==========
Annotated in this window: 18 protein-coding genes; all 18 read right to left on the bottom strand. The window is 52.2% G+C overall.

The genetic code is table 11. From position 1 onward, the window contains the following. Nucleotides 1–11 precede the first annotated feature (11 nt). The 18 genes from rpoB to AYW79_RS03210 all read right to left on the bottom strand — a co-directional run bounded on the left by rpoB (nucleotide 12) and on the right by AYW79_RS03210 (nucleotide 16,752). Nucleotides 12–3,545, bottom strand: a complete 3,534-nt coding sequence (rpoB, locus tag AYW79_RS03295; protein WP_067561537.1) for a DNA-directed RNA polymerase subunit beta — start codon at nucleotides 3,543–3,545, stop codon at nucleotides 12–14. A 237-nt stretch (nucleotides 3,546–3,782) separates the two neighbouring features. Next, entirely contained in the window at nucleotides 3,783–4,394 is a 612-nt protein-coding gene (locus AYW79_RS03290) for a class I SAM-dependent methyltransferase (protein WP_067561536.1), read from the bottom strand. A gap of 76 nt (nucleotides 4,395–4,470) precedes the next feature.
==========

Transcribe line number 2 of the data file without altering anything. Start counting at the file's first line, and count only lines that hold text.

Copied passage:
The genetic code is table 11. From position 1 onward, the window contains the following. Nucleotides 1–11 precede the first annotated feature (11 nt). The 18 genes from rpoB to AYW79_RS03210 all read right to left on the bottom strand — a co-directional run bounded on the left by rpoB (nucleotide 12) and on the right by AYW79_RS03210 (nucleotide 16,752). Nucleotides 12–3,545, bottom strand: a complete 3,534-nt coding sequence (rpoB, locus tag AYW79_RS03295; protein WP_067561537.1) for a DNA-directed RNA polymerase subunit beta — start codon at nucleotides 3,543–3,545, stop codon at nucleotides 12–14. A 237-nt stretch (nucleotides 3,546–3,782) separates the two neighbouring features. Next, entirely contained in the window at nucleotides 3,783–4,394 is a 612-nt protein-coding gene (locus AYW79_RS03290) for a class I SAM-dependent methyltransferase (protein WP_067561536.1), read from the bottom strand. A gap of 76 nt (nucleotides 4,395–4,470) precedes the next feature.